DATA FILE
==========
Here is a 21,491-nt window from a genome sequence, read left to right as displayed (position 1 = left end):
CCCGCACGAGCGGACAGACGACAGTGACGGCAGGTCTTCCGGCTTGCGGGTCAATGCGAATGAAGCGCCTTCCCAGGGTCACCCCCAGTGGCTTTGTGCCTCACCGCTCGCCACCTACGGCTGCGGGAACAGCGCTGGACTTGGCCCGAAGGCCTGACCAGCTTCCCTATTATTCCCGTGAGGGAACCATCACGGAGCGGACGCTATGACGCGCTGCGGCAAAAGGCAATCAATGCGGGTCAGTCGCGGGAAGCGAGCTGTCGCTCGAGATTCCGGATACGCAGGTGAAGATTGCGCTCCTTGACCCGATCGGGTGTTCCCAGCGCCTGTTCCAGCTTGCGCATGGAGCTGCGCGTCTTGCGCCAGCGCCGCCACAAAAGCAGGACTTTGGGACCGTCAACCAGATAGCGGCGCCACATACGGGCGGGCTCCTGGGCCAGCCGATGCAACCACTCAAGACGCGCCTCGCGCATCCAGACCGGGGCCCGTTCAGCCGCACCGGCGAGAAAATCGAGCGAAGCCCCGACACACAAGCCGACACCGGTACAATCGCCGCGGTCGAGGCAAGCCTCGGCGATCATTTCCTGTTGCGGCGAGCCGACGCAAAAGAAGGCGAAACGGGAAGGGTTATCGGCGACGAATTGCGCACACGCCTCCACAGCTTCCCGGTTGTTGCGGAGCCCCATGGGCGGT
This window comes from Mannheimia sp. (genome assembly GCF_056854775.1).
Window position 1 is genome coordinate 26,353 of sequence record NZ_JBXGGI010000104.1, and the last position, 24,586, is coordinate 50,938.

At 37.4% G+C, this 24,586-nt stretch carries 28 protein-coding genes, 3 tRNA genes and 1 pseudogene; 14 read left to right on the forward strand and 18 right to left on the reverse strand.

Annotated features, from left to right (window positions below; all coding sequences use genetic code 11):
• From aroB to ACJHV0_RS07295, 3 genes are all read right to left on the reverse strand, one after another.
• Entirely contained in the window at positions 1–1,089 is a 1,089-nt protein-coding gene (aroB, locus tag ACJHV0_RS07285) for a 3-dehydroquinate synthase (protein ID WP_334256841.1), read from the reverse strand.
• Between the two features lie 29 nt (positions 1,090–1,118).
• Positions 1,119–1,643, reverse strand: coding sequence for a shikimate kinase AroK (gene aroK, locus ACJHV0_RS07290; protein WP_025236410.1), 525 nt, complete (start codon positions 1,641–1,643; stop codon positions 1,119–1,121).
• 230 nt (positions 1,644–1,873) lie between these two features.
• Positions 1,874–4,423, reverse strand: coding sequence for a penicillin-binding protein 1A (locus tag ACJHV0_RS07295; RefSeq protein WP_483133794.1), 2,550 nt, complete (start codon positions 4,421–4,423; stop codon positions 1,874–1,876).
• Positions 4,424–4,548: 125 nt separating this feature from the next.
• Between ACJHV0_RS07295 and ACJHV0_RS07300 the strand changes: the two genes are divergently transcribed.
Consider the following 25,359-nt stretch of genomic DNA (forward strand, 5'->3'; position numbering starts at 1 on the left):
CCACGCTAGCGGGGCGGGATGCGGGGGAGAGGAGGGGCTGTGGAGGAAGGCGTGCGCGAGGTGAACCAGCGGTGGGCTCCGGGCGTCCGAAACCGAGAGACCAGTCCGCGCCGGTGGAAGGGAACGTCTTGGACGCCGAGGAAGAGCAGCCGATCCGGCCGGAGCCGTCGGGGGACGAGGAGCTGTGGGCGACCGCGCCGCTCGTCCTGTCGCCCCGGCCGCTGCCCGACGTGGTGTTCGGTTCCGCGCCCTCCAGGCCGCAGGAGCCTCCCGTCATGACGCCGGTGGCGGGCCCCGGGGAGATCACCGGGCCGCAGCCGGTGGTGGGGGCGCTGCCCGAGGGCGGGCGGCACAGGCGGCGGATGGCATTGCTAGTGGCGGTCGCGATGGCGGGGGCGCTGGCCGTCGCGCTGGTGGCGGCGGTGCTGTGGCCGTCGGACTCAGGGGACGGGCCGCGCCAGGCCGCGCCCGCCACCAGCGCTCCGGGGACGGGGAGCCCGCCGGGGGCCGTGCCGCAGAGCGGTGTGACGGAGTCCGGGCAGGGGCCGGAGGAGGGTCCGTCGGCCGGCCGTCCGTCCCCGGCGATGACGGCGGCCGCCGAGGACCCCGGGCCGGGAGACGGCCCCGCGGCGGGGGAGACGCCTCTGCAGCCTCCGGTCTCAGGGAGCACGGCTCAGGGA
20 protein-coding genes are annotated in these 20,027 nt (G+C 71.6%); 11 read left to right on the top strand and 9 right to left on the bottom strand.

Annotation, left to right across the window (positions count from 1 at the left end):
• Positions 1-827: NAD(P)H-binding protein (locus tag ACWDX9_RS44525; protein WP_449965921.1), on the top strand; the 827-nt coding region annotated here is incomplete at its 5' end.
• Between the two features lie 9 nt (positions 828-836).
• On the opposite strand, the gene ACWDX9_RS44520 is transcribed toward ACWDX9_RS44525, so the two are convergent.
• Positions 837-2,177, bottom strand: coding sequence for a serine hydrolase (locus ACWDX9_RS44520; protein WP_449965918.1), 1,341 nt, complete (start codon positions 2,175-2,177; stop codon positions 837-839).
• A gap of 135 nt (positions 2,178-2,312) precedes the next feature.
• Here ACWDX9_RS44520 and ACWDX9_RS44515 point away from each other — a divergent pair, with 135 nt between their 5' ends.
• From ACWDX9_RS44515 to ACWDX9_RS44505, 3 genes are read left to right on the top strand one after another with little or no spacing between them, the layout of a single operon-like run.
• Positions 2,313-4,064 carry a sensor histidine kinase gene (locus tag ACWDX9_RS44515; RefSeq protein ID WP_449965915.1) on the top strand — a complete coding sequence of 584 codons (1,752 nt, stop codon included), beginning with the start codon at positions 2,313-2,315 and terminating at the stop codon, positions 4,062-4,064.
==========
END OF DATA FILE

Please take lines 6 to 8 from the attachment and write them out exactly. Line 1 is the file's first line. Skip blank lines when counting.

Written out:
Annotated features, from left to right (window positions below; all coding sequences use genetic code 11):
• From aroB to ACJHV0_RS07295, 3 genes are all read right to left on the reverse strand, one after another.
• Entirely contained in the window at positions 1–1,089 is a 1,089-nt protein-coding gene (aroB, locus tag ACJHV0_RS07285) for a 3-dehydroquinate synthase (protein ID WP_334256841.1), read from the reverse strand.